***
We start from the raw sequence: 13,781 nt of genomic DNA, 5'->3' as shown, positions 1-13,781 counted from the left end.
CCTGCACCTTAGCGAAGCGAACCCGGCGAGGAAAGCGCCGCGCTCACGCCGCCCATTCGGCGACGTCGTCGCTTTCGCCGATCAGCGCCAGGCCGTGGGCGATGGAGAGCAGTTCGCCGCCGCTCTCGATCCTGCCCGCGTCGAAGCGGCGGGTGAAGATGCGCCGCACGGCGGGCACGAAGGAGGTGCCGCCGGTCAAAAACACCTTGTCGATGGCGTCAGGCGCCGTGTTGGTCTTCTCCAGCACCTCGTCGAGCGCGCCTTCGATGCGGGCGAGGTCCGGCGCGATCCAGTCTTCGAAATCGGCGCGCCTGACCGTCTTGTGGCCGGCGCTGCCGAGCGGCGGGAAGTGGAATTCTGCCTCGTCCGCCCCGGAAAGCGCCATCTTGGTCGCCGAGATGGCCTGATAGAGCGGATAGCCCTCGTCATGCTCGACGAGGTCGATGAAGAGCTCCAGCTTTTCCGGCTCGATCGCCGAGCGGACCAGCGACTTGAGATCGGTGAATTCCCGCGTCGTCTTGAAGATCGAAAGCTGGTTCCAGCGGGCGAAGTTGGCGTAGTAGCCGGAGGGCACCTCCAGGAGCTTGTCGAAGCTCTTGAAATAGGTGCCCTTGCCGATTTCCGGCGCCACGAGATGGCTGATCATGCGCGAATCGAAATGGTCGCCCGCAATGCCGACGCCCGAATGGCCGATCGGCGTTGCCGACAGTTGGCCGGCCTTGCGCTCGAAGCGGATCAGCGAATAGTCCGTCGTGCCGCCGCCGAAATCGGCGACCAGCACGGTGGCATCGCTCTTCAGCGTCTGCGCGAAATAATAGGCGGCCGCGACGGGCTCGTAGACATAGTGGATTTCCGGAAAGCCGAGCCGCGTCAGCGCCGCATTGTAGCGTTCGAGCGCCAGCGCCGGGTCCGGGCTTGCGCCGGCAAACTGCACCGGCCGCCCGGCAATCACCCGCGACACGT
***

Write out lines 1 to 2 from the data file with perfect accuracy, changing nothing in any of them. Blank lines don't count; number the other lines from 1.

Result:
We start from the raw sequence: 13,781 nt of genomic DNA, 5'->3' as shown, positions 1-13,781 counted from the left end.
CCTGCACCTTAGCGAAGCGAACCCGGCGAGGAAAGCGCCGCGCTCACGCCGCCCATTCGGCGACGTCGTCGCTTTCGCCGATCAGCGCCAGGCCGTGGGCGATGGAGAGCAGTTCGCCGCCGCTCTCGATCCTGCCCGCGTCGAAGCGGCGGGTGAAGATGCGCCGCACGGCGGGCACGAAGGAGGTGCCGCCGGTCAAAAACACCTTGTCGATGGCGTCAGGCGCCGTGTTGGTCTTCTCCAGCACCTCGTCGAGCGCGCCTTCGATGCGGGCGAGGTCCGGCGCGATCCAGTCTTCGAAATCGGCGCGCCTGACCGTCTTGTGGCCGGCGCTGCCGAGCGGCGGGAAGTGGAATTCTGCCTCGTCCGCCCCGGAAAGCGCCATCTTGGTCGCCGAGATGGCCTGATAGAGCGGATAGCCCTCGTCATGCTCGACGAGGTCGATGAAGAGCTCCAGCTTTTCCGGCTCGATCGCCGAGCGGACCAGCGACTTGAGATCGGTGAATTCCCGCGTCGTCTTGAAGATCGAAAGCTGGTTCCAGCGGGCGAAGTTGGCGTAGTAGCCGGAGGGCACCTCCAGGAGCTTGTCGAAGCTCTTGAAATAGGTGCCCTTGCCGATTTCCGGCGCCACGAGATGGCTGATCATGCGCGAATCGAAATGGTCGCCCGCAATGCCGACGCCCGAATGGCCGATCGGCGTTGCCGACAGTTGGCCGGCCTTGCGCTCGAAGCGGATCAGCGAATAGTCCGTCGTGCCGCCGCCGAAATCGGCGACCAGCACGGTGGCATCGCTCTTCAGCGTCTGCGCGAAATAATAGGCGGCCGCGACGGGCTCGTAGACATAGTGGATTTCCGGAAAGCCGAGCCGCGTCAGCGCCGCATTGTAGCGTTCGAGCGCCAGCGCCGGGTCCGGGCTTGCGCCGGCAAACTGCACCGGCCGCCCGGCAATCACCCGCGACACGT